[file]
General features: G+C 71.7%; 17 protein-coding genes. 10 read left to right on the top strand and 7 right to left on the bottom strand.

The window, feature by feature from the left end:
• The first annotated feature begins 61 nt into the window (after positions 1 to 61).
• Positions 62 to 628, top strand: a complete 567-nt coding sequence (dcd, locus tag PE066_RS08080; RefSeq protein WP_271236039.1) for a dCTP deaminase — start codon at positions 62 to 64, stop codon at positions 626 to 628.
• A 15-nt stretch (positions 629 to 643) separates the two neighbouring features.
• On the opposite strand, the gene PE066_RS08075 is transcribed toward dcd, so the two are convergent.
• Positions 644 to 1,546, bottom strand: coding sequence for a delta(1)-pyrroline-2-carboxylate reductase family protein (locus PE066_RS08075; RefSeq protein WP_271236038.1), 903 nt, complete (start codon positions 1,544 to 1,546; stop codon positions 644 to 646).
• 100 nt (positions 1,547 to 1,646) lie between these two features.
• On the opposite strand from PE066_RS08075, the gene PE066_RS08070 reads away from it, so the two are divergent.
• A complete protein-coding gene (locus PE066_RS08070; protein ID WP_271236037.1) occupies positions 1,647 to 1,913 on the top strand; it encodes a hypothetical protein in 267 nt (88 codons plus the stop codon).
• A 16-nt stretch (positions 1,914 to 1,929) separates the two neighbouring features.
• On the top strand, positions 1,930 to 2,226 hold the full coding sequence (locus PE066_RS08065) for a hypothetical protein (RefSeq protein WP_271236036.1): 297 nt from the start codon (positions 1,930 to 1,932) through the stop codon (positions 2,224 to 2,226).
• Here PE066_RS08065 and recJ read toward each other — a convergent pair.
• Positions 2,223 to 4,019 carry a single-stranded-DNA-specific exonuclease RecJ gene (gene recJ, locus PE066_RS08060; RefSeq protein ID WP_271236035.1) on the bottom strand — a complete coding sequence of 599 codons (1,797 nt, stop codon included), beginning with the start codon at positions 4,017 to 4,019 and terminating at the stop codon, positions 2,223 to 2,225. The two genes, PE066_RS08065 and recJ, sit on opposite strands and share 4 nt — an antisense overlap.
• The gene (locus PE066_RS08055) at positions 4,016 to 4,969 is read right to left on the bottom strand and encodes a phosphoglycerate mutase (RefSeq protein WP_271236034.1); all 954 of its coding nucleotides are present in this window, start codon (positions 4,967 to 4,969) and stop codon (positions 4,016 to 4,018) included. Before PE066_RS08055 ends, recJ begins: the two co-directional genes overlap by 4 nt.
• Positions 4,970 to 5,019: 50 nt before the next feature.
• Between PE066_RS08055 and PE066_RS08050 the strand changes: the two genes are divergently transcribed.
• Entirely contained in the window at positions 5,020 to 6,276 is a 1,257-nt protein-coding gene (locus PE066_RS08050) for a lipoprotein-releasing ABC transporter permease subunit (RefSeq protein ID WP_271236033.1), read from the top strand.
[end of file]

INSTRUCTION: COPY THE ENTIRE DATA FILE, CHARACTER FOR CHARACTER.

General features: G+C 71.7%; 17 protein-coding genes. 10 read left to right on the top strand and 7 right to left on the bottom strand.

The window, feature by feature from the left end:
• The first annotated feature begins 61 nt into the window (after positions 1 to 61).
• Positions 62 to 628, top strand: a complete 567-nt coding sequence (dcd, locus tag PE066_RS08080; RefSeq protein WP_271236039.1) for a dCTP deaminase — start codon at positions 62 to 64, stop codon at positions 626 to 628.
• A 15-nt stretch (positions 629 to 643) separates the two neighbouring features.
• On the opposite strand, the gene PE066_RS08075 is transcribed toward dcd, so the two are convergent.
• Positions 644 to 1,546, bottom strand: coding sequence for a delta(1)-pyrroline-2-carboxylate reductase family protein (locus PE066_RS08075; RefSeq protein WP_271236038.1), 903 nt, complete (start codon positions 1,544 to 1,546; stop codon positions 644 to 646).
• 100 nt (positions 1,547 to 1,646) lie between these two features.
• On the opposite strand from PE066_RS08075, the gene PE066_RS08070 reads away from it, so the two are divergent.
• A complete protein-coding gene (locus PE066_RS08070; protein ID WP_271236037.1) occupies positions 1,647 to 1,913 on the top strand; it encodes a hypothetical protein in 267 nt (88 codons plus the stop codon).
• A 16-nt stretch (positions 1,914 to 1,929) separates the two neighbouring features.
• On the top strand, positions 1,930 to 2,226 hold the full coding sequence (locus PE066_RS08065) for a hypothetical protein (RefSeq protein WP_271236036.1): 297 nt from the start codon (positions 1,930 to 1,932) through the stop codon (positions 2,224 to 2,226).
• Here PE066_RS08065 and recJ read toward each other — a convergent pair.
• Positions 2,223 to 4,019 carry a single-stranded-DNA-specific exonuclease RecJ gene (gene recJ, locus PE066_RS08060; RefSeq protein ID WP_271236035.1) on the bottom strand — a complete coding sequence of 599 codons (1,797 nt, stop codon included), beginning with the start codon at positions 4,017 to 4,019 and terminating at the stop codon, positions 2,223 to 2,225. The two genes, PE066_RS08065 and recJ, sit on opposite strands and share 4 nt — an antisense overlap.
• The gene (locus PE066_RS08055) at positions 4,016 to 4,969 is read right to left on the bottom strand and encodes a phosphoglycerate mutase (RefSeq protein WP_271236034.1); all 954 of its coding nucleotides are present in this window, start codon (positions 4,967 to 4,969) and stop codon (positions 4,016 to 4,018) included. Before PE066_RS08055 ends, recJ begins: the two co-directional genes overlap by 4 nt.
• Positions 4,970 to 5,019: 50 nt before the next feature.
• Between PE066_RS08055 and PE066_RS08050 the strand changes: the two genes are divergently transcribed.
• Entirely contained in the window at positions 5,020 to 6,276 is a 1,257-nt protein-coding gene (locus PE066_RS08050) for a lipoprotein-releasing ABC transporter permease subunit (RefSeq protein ID WP_271236033.1), read from the top strand.